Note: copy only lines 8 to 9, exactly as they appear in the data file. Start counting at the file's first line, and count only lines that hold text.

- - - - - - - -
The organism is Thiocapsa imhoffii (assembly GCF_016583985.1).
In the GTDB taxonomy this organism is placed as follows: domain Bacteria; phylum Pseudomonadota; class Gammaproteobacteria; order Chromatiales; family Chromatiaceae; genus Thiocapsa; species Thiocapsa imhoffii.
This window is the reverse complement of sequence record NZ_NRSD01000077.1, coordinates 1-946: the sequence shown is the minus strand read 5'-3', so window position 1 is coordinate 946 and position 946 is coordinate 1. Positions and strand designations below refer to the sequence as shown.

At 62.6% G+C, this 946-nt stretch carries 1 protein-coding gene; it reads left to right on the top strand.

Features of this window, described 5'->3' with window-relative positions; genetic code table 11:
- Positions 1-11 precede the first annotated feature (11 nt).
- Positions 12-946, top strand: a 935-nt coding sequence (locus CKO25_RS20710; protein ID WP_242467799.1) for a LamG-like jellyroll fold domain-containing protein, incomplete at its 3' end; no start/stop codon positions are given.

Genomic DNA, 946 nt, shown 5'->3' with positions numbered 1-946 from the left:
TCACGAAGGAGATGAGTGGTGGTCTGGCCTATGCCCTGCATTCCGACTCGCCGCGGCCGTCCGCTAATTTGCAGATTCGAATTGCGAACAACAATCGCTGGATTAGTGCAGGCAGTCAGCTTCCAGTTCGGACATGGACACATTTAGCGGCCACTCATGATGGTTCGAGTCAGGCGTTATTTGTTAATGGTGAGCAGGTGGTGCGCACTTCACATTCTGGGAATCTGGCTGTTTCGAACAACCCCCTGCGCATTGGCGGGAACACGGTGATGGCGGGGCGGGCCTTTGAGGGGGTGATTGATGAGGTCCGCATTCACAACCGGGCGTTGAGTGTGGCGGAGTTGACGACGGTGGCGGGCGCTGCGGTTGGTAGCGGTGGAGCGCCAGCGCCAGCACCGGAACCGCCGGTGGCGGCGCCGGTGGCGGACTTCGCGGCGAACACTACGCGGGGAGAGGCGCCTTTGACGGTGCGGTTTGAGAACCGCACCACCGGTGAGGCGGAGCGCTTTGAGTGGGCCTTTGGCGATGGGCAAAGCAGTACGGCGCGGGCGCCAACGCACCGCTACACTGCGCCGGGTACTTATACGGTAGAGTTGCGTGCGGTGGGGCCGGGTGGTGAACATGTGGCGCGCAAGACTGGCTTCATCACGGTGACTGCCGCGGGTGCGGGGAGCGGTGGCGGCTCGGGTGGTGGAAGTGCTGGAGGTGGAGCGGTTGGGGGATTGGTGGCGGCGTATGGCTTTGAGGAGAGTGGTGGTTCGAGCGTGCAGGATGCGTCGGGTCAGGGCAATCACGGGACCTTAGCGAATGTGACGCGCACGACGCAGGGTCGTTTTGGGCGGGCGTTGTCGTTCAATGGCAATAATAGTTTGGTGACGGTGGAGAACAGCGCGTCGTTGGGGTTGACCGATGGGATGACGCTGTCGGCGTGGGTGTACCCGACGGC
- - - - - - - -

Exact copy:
Genomic DNA, 946 nt, shown 5'->3' with positions numbered 1-946 from the left:
TCACGAAGGAGATGAGTGGTGGTCTGGCCTATGCCCTGCATTCCGACTCGCCGCGGCCGTCCGCTAATTTGCAGATTCGAATTGCGAACAACAATCGCTGGATTAGTGCAGGCAGTCAGCTTCCAGTTCGGACATGGACACATTTAGCGGCCACTCATGATGGTTCGAGTCAGGCGTTATTTGTTAATGGTGAGCAGGTGGTGCGCACTTCACATTCTGGGAATCTGGCTGTTTCGAACAACCCCCTGCGCATTGGCGGGAACACGGTGATGGCGGGGCGGGCCTTTGAGGGGGTGATTGATGAGGTCCGCATTCACAACCGGGCGTTGAGTGTGGCGGAGTTGACGACGGTGGCGGGCGCTGCGGTTGGTAGCGGTGGAGCGCCAGCGCCAGCACCGGAACCGCCGGTGGCGGCGCCGGTGGCGGACTTCGCGGCGAACACTACGCGGGGAGAGGCGCCTTTGACGGTGCGGTTTGAGAACCGCACCACCGGTGAGGCGGAGCGCTTTGAGTGGGCCTTTGGCGATGGGCAAAGCAGTACGGCGCGGGCGCCAACGCACCGCTACACTGCGCCGGGTACTTATACGGTAGAGTTGCGTGCGGTGGGGCCGGGTGGTGAACATGTGGCGCGCAAGACTGGCTTCATCACGGTGACTGCCGCGGGTGCGGGGAGCGGTGGCGGCTCGGGTGGTGGAAGTGCTGGAGGTGGAGCGGTTGGGGGATTGGTGGCGGCGTATGGCTTTGAGGAGAGTGGTGGTTCGAGCGTGCAGGATGCGTCGGGTCAGGGCAATCACGGGACCTTAGCGAATGTGACGCGCACGACGCAGGGTCGTTTTGGGCGGGCGTTGTCGTTCAATGGCAATAATAGTTTGGTGACGGTGGAGAACAGCGCGTCGTTGGGGTTGACCGATGGGATGACGCTGTCGGCGTGGGTGTACCCGACGGC